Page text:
The American physician : or, a treatise of the roots, plants, trees, shrubs, fruit, herbs, etc., growing in the English Plantations in America ; ... whereunto is added a discourse of the Cacao-nut-Tree, and the use of its fruit ; with all the ways of making ChocolateLondon: J. C. for William Crook, 1672.
The earliest work in English on the medicinal virtues of North American tropical plants. Based on first-hand observations made in the West Indies, Evidence suggests that Hughes began his career in 1651 with a privateering voyage to the West Indies, during which he traveled to Barbados, St. Kitts, Cuba, Jamaica and mainland Florida. He appears to have spent a good deal of time visiting British plantations on Jamaica and Barbados, where he observed and made descriptions of a large number of New World tropical plants including potatoes, yams, maize (“the wheat of America”), bananas, avocadoes (“Spanish pears”), chili peppers, watermelons, sugarcane, guavas, prickly pears, coconuts and manioc. Hughes’s work “contributed greatly to the spread of the American indigenous use of plants ‘either for Meat or Medicine’” (Wilson & Hurst, Chocolate as medicine  p. 55). Digital facsimile from Google Books at this link.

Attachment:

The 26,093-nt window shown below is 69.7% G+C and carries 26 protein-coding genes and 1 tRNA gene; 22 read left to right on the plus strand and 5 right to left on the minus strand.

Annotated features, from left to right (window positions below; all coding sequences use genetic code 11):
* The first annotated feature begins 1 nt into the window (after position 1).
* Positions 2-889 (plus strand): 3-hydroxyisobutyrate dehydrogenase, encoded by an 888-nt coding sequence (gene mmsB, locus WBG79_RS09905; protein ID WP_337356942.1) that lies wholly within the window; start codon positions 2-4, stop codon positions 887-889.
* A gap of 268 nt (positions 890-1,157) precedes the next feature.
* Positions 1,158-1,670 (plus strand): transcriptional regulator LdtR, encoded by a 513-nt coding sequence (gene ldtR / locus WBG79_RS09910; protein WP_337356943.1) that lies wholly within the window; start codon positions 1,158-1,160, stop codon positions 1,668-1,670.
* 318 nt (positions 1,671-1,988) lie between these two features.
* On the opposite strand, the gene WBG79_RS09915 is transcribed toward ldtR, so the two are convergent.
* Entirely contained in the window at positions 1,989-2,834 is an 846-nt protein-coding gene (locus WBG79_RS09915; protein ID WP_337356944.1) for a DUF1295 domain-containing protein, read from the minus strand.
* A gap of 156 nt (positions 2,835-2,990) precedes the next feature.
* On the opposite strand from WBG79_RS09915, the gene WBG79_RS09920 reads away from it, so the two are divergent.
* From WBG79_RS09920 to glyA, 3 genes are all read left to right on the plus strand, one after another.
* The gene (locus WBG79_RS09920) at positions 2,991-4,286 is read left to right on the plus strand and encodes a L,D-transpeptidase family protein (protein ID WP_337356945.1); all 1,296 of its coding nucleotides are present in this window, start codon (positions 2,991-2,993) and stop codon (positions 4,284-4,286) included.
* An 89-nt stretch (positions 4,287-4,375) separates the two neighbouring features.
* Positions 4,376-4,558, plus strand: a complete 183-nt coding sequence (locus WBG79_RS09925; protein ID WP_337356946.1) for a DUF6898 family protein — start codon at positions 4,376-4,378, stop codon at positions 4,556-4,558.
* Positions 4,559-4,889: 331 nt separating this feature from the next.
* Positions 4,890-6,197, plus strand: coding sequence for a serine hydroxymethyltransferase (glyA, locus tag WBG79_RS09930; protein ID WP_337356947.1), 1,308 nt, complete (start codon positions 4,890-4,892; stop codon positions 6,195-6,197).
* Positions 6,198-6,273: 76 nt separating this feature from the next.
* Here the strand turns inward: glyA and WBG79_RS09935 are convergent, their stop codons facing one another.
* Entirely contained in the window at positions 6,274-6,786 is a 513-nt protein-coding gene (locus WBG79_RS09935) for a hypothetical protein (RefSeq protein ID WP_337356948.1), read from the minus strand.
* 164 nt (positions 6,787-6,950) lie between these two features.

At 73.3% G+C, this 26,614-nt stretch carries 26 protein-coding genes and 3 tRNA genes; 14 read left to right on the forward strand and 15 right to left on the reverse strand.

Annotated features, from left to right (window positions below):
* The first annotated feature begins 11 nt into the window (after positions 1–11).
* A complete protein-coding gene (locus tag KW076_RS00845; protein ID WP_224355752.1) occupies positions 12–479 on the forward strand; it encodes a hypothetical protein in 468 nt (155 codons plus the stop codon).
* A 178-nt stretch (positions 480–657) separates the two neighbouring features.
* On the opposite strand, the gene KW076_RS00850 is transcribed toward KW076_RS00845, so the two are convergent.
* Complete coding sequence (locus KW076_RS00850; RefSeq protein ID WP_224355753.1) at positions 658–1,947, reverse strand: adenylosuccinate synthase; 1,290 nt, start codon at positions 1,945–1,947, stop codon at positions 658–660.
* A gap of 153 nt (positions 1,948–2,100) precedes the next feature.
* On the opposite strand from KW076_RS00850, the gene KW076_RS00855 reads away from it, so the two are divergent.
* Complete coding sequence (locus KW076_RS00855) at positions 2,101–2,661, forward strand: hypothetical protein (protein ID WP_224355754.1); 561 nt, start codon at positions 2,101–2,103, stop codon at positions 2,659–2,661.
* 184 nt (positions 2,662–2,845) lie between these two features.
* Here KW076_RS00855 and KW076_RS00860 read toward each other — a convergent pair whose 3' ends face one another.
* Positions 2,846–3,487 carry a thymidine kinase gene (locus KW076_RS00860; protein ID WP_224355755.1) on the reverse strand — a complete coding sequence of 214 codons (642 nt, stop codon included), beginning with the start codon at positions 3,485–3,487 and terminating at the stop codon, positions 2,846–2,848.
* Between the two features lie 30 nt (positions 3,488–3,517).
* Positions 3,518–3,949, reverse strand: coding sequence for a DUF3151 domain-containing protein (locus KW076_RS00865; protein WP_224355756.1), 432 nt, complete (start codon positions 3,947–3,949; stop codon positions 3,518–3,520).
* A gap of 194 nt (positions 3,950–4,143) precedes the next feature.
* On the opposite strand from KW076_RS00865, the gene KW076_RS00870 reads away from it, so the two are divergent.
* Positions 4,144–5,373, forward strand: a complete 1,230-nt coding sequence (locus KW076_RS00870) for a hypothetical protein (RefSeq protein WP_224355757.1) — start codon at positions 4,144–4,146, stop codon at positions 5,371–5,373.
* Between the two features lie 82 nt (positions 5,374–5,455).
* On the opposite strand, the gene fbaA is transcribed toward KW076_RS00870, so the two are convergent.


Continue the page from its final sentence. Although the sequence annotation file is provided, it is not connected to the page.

Subjects: BOTANY, BOTANY › Ethnobotany, COUNTRIES, CONTINENTS AND REGIONS › Barbados, COUNTRIES, CONTINENTS AND REGIONS › Caribbean, COUNTRIES, CONTINENTS AND REGIONS › Caribbean › Jamaica, NATIVE AMERICANS & Medicine, U.S.: CONTENT OF PUBLICATIONS BY STATE & TERRITORY › Florida